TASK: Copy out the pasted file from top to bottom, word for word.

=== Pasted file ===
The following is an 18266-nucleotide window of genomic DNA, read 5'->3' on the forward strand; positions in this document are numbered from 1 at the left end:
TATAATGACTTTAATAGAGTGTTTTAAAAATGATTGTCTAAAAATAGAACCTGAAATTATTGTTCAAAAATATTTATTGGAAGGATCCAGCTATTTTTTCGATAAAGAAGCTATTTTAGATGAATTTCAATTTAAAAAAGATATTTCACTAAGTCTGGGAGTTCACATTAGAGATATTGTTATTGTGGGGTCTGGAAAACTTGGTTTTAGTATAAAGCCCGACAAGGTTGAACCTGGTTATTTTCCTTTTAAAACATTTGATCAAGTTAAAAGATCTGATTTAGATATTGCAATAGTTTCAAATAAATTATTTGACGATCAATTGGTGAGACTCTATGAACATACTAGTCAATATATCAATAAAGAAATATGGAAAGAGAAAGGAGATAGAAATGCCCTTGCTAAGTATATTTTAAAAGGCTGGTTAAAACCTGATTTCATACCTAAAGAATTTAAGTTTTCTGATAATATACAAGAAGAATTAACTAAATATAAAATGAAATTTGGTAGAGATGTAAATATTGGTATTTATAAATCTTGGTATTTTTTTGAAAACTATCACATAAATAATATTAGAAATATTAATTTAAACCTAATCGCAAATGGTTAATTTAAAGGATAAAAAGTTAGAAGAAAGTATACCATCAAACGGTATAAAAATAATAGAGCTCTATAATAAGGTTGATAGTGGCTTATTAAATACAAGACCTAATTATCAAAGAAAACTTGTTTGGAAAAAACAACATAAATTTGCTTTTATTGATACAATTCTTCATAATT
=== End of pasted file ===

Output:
The following is an 18266-nucleotide window of genomic DNA, read 5'->3' on the forward strand; positions in this document are numbered from 1 at the left end:
TATAATGACTTTAATAGAGTGTTTTAAAAATGATTGTCTAAAAATAGAACCTGAAATTATTGTTCAAAAATATTTATTGGAAGGATCCAGCTATTTTTTCGATAAAGAAGCTATTTTAGATGAATTTCAATTTAAAAAAGATATTTCACTAAGTCTGGGAGTTCACATTAGAGATATTGTTATTGTGGGGTCTGGAAAACTTGGTTTTAGTATAAAGCCCGACAAGGTTGAACCTGGTTATTTTCCTTTTAAAACATTTGATCAAGTTAAAAGATCTGATTTAGATATTGCAATAGTTTCAAATAAATTATTTGACGATCAATTGGTGAGACTCTATGAACATACTAGTCAATATATCAATAAAGAAATATGGAAAGAGAAAGGAGATAGAAATGCCCTTGCTAAGTATATTTTAAAAGGCTGGTTAAAACCTGATTTCATACCTAAAGAATTTAAGTTTTCTGATAATATACAAGAAGAATTAACTAAATATAAAATGAAATTTGGTAGAGATGTAAATATTGGTATTTATAAATCTTGGTATTTTTTTGAAAACTATCACATAAATAATATTAGAAATATTAATTTAAACCTAATCGCAAATGGTTAATTTAAAGGATAAAAAGTTAGAAGAAAGTATACCATCAAACGGTATAAAAATAATAGAGCTCTATAATAAGGTTGATAGTGGCTTATTAAATACAAGACCTAATTATCAAAGAAAACTTGTTTGGAAAAAACAACATAAATTTGCTTTTATTGATACAATTCTTCATAATT